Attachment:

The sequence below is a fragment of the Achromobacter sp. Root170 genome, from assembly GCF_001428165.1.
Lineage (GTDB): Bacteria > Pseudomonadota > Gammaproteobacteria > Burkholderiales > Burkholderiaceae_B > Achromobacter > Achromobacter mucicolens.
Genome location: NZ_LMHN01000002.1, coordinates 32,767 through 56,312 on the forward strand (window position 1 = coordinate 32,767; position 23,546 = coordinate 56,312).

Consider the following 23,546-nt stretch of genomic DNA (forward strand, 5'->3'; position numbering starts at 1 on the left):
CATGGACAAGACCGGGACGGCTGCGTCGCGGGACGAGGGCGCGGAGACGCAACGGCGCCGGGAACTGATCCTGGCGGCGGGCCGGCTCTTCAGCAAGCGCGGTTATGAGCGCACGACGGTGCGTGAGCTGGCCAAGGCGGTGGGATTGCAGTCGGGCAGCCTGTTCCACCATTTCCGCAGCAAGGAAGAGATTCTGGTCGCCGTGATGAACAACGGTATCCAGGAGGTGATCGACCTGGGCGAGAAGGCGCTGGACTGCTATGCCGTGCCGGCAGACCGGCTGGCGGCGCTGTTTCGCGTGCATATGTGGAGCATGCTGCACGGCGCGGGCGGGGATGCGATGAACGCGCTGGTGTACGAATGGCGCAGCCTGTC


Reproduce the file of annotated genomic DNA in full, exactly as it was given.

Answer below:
The sequence below is a fragment of the Achromobacter sp. Root170 genome, from assembly GCF_001428165.1.
Lineage (GTDB): Bacteria > Pseudomonadota > Gammaproteobacteria > Burkholderiales > Burkholderiaceae_B > Achromobacter > Achromobacter mucicolens.
Genome location: NZ_LMHN01000002.1, coordinates 32,767 through 56,312 on the forward strand (window position 1 = coordinate 32,767; position 23,546 = coordinate 56,312).

Consider the following 23,546-nt stretch of genomic DNA (forward strand, 5'->3'; position numbering starts at 1 on the left):
CATGGACAAGACCGGGACGGCTGCGTCGCGGGACGAGGGCGCGGAGACGCAACGGCGCCGGGAACTGATCCTGGCGGCGGGCCGGCTCTTCAGCAAGCGCGGTTATGAGCGCACGACGGTGCGTGAGCTGGCCAAGGCGGTGGGATTGCAGTCGGGCAGCCTGTTCCACCATTTCCGCAGCAAGGAAGAGATTCTGGTCGCCGTGATGAACAACGGTATCCAGGAGGTGATCGACCTGGGCGAGAAGGCGCTGGACTGCTATGCCGTGCCGGCAGACCGGCTGGCGGCGCTGTTTCGCGTGCATATGTGGAGCATGCTGCACGGCGCGGGCGGGGATGCGATGAACGCGCTGGTGTACGAATGGCGCAGCCTGTC